That’s economist Trump in 2018, as cited in Coy (2018). Now, from USITC “Economic Impact of Section 232 and 301 Tariffs on U.S. Industries” (page 22), a conflicting assessment.
The Commission’s econometric model estimates that tariffs under sections 232 and 301 resulted in a nearly one-to-one increase in prices of U.S. imports following the tariffs. This implies that a 10 percent ad valorem tariff raised the price of U.S. imports from China by about 10 percent. This nearly complete pass-through (meaning that prices received by exporters were largely unaffected and prices paid by U.S. importers increased by the same amount as the tariffs) is unusual but has been similarly found by other recent studies, which conclude that U.S. importers have borne almost the full burden of section 301 tariffs.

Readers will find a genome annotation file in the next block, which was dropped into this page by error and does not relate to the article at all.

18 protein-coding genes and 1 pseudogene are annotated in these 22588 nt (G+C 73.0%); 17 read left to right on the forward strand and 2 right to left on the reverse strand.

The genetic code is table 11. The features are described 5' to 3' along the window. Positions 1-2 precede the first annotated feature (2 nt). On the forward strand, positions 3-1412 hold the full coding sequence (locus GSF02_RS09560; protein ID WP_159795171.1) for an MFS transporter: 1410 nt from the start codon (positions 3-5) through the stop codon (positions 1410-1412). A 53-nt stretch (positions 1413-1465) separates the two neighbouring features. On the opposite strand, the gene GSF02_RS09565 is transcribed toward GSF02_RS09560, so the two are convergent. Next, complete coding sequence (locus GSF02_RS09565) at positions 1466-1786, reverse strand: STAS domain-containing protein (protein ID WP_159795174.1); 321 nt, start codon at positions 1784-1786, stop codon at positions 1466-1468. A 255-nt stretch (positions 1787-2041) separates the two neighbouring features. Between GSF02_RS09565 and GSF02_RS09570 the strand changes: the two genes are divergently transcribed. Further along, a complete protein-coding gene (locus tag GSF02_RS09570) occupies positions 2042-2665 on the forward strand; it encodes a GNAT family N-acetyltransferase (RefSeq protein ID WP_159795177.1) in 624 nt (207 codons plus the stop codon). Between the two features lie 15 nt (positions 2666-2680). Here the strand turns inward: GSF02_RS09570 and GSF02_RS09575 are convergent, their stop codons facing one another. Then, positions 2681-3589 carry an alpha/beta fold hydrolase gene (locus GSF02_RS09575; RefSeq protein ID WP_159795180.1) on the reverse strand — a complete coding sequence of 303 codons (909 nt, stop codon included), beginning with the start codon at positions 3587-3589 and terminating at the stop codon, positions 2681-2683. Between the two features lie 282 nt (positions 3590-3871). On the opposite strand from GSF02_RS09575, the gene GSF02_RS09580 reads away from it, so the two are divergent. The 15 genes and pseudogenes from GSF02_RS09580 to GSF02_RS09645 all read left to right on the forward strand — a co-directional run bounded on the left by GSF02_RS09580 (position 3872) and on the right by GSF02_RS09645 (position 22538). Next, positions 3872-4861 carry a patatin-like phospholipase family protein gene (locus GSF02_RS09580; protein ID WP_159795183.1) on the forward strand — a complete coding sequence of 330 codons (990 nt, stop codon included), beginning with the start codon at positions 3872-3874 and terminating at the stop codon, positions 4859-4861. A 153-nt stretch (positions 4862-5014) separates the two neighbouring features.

Here is the estimated pass-through of tariffs into steel prices.
Source: US ITC (2023).
Estimates of tariff pass-through are pretty close to one, i.e., a 25% ad valorem tariff results in essentialy a 25% increase in price faced by a domestic consumer (broadly defined). This means that we are paying the tariffs, not the Chinese, in these two cases.
So, if you weren’t paying attention, the US seems to be a small country insofar as steel and aluminum markets are concerned (see Econbrowser posts , , , – so contra Mr. Bruce Hall’s comment).